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3. Dynamic titles

Many people find it useful to set the title of a terminal to reflect dynamic information, such as the name of the host the user is logged into, the current working directory, etc.

3.1 xterm escape sequences

Window and icon titles may be changed in a running xterm by using XTerm escape sequences. The following sequences are useful in this respect:

where ESC is the escape character (\033), and BEL is the bell character (\007).

Printing one of these sequences within the xterm will cause the window or icon title to be changed.

Note: these sequences apply to most xterm derivatives, such as nxterm, color-xterm and rxvt. Other terminal types often use different escapes; see the appendix for examples. For the full list of xterm escape sequences see the file ctlseq2.txt, which comes with the xterm distribution, or xterm.seq, which comes with the rxvt distribution.

3.2 Printing the escape sequences

For information that is constant throughout the lifetime of this shell, such as host and username, it will suffice to simply echo the escape string in the shell rc file:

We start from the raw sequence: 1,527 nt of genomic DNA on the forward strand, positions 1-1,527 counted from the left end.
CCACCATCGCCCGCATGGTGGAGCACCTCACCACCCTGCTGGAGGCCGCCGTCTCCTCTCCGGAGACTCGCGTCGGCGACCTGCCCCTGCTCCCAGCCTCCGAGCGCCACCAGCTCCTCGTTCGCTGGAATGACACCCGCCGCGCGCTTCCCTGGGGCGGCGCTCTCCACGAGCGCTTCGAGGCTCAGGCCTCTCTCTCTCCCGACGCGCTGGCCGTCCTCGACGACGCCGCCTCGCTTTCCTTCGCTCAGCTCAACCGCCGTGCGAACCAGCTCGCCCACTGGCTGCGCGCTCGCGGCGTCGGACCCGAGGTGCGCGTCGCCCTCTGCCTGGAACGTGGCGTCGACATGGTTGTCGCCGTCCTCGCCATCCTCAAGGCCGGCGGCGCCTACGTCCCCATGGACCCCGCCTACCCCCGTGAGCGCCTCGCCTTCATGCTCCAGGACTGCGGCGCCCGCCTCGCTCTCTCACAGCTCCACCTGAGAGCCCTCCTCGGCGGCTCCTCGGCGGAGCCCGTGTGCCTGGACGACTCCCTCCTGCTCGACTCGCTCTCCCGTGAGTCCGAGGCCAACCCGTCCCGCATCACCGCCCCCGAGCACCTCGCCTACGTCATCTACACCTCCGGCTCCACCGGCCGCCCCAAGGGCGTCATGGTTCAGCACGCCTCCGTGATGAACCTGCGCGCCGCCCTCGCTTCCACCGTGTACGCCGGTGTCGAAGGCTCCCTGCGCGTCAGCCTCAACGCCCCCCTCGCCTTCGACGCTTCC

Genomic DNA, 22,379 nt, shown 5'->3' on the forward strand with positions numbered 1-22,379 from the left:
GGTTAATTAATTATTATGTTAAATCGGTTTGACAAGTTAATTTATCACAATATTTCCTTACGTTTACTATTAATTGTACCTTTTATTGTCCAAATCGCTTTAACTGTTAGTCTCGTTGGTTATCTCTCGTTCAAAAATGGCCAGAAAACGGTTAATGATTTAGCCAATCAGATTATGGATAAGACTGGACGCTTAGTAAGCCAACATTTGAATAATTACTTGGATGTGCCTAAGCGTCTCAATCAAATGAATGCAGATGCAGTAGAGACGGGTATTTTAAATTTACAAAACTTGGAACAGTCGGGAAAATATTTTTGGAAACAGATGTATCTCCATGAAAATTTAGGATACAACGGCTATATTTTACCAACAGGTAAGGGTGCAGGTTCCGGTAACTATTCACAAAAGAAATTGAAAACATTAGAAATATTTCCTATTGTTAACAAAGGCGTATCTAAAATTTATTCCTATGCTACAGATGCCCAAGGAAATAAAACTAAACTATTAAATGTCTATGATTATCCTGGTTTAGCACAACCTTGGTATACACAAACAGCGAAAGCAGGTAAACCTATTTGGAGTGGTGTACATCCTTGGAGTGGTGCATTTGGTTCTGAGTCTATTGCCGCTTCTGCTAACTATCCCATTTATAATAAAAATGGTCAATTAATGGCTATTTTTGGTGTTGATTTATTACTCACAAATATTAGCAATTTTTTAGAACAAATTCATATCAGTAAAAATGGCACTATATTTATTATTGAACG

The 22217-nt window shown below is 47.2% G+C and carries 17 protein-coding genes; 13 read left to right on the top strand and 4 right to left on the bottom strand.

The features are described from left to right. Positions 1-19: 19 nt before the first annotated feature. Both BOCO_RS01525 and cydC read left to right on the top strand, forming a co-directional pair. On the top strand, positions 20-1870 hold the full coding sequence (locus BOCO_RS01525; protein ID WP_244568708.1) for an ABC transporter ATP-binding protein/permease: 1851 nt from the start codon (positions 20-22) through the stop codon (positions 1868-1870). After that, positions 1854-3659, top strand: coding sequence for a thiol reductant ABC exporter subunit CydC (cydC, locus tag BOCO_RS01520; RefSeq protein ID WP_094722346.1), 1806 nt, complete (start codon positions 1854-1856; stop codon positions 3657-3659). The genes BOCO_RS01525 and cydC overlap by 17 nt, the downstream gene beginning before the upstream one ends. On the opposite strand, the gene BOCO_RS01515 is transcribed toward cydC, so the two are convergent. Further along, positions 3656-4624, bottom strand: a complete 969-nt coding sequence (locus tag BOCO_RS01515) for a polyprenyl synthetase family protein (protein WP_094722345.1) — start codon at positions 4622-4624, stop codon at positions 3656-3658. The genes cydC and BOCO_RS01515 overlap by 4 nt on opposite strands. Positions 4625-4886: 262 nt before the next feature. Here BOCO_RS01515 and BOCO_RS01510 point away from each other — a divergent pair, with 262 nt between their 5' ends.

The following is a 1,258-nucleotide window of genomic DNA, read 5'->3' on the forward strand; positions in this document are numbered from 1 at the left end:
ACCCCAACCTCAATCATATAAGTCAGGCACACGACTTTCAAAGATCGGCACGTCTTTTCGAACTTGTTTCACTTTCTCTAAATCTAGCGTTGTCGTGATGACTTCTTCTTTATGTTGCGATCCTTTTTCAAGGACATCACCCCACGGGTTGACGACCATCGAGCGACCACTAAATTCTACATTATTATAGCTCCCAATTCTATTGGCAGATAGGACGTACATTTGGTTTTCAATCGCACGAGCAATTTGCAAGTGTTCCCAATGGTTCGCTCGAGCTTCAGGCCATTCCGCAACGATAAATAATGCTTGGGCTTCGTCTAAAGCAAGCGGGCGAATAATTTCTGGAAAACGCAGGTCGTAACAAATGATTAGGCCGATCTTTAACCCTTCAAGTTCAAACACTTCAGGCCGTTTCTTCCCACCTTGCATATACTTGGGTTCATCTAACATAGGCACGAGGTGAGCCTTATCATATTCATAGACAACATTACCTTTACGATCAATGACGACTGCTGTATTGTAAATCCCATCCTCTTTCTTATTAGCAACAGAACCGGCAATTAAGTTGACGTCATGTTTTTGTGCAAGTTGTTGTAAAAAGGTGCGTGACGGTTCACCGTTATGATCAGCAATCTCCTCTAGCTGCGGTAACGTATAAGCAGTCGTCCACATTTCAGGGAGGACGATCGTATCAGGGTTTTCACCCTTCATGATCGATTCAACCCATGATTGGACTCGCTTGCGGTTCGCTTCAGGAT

echo -n "\033]0;${USER}@${HOST}\007"

should produce a title like username@hostname, assuming the shell variables $USER and $HOST are set correctly. The required options for echo may vary by shell (see examples below).

For information that may change during the shell's lifetime, such as current working directory, these escapes really need to be applied every time the prompt changes. This way the string is updated with every command you issue and can keep track of information such as current working directory, username, hostname, etc. Some shells provide special functions for this purpose, some don't and we have to insert the title sequences directly into the prompt string. This is illustrated in the next section.


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